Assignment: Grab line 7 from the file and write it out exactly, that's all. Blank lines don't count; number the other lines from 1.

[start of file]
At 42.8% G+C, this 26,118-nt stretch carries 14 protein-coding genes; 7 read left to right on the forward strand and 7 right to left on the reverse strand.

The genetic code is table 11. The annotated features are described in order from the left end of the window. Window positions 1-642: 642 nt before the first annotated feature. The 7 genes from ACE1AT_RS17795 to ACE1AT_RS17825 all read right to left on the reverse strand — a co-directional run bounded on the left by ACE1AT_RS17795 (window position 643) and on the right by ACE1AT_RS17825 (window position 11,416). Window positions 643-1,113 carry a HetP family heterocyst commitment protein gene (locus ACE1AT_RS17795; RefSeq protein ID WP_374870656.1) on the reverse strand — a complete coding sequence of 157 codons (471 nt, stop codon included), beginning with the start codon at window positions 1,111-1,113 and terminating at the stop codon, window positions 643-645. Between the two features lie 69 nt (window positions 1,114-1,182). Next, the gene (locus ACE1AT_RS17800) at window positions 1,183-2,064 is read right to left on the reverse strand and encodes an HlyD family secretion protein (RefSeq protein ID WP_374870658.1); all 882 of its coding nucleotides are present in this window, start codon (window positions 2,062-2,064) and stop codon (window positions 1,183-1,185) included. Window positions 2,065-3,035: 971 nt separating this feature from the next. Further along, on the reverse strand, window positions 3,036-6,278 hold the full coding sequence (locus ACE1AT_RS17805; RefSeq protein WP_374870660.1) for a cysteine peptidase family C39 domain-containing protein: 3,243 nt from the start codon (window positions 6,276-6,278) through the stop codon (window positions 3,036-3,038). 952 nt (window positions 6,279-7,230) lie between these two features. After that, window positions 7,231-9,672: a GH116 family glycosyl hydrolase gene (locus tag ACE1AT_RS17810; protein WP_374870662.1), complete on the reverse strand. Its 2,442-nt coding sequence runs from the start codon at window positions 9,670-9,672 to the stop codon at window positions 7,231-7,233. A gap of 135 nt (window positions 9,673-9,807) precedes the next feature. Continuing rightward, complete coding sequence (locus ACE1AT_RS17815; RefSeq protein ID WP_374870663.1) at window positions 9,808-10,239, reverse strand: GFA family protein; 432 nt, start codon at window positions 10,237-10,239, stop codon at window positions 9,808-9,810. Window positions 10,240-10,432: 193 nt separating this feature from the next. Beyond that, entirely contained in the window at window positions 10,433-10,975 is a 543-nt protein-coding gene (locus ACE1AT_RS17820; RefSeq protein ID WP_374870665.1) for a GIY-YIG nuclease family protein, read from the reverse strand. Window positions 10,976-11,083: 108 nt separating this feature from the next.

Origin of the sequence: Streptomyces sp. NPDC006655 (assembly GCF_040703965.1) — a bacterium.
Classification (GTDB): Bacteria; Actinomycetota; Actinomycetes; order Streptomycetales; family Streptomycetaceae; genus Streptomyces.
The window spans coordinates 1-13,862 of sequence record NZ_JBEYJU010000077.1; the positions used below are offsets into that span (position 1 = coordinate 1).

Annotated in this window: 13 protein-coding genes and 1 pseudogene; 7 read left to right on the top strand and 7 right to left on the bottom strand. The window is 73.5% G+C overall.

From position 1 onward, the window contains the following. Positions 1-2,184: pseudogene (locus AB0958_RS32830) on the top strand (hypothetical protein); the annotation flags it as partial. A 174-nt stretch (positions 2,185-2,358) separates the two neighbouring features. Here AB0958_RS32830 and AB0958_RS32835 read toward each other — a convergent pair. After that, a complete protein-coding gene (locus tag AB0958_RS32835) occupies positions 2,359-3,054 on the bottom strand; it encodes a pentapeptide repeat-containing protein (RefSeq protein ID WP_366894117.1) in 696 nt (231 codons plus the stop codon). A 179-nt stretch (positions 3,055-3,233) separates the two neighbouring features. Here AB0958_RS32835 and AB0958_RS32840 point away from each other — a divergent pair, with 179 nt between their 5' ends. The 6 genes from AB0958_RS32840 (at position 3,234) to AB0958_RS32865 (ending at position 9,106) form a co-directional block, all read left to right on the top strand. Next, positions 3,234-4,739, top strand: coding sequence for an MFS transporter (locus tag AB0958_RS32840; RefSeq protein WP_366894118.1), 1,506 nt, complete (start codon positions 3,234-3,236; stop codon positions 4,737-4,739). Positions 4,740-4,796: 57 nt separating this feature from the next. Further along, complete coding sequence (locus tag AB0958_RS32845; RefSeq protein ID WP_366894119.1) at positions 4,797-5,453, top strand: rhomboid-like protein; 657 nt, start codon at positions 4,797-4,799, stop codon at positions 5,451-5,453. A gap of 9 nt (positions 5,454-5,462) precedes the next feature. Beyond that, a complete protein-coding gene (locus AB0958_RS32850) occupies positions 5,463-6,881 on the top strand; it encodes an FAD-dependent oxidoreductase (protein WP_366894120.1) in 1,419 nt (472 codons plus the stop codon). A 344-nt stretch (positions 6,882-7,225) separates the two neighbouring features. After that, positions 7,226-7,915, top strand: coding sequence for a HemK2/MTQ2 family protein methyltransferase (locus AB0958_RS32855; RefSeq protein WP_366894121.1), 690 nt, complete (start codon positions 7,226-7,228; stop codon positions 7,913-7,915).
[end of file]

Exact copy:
From position 1 onward, the window contains the following. Positions 1-2,184: pseudogene (locus AB0958_RS32830) on the top strand (hypothetical protein); the annotation flags it as partial. A 174-nt stretch (positions 2,185-2,358) separates the two neighbouring features. Here AB0958_RS32830 and AB0958_RS32835 read toward each other — a convergent pair. After that, a complete protein-coding gene (locus tag AB0958_RS32835) occupies positions 2,359-3,054 on the bottom strand; it encodes a pentapeptide repeat-containing protein (RefSeq protein ID WP_366894117.1) in 696 nt (231 codons plus the stop codon). A 179-nt stretch (positions 3,055-3,233) separates the two neighbouring features. Here AB0958_RS32835 and AB0958_RS32840 point away from each other — a divergent pair, with 179 nt between their 5' ends. The 6 genes from AB0958_RS32840 (at position 3,234) to AB0958_RS32865 (ending at position 9,106) form a co-directional block, all read left to right on the top strand. Next, positions 3,234-4,739, top strand: coding sequence for an MFS transporter (locus tag AB0958_RS32840; RefSeq protein WP_366894118.1), 1,506 nt, complete (start codon positions 3,234-3,236; stop codon positions 4,737-4,739). Positions 4,740-4,796: 57 nt separating this feature from the next. Further along, complete coding sequence (locus tag AB0958_RS32845; RefSeq protein ID WP_366894119.1) at positions 4,797-5,453, top strand: rhomboid-like protein; 657 nt, start codon at positions 4,797-4,799, stop codon at positions 5,451-5,453. A gap of 9 nt (positions 5,454-5,462) precedes the next feature. Beyond that, a complete protein-coding gene (locus AB0958_RS32850) occupies positions 5,463-6,881 on the top strand; it encodes an FAD-dependent oxidoreductase (protein WP_366894120.1) in 1,419 nt (472 codons plus the stop codon). A 344-nt stretch (positions 6,882-7,225) separates the two neighbouring features. After that, positions 7,226-7,915, top strand: coding sequence for a HemK2/MTQ2 family protein methyltransferase (locus AB0958_RS32855; RefSeq protein WP_366894121.1), 690 nt, complete (start codon positions 7,226-7,228; stop codon positions 7,913-7,915).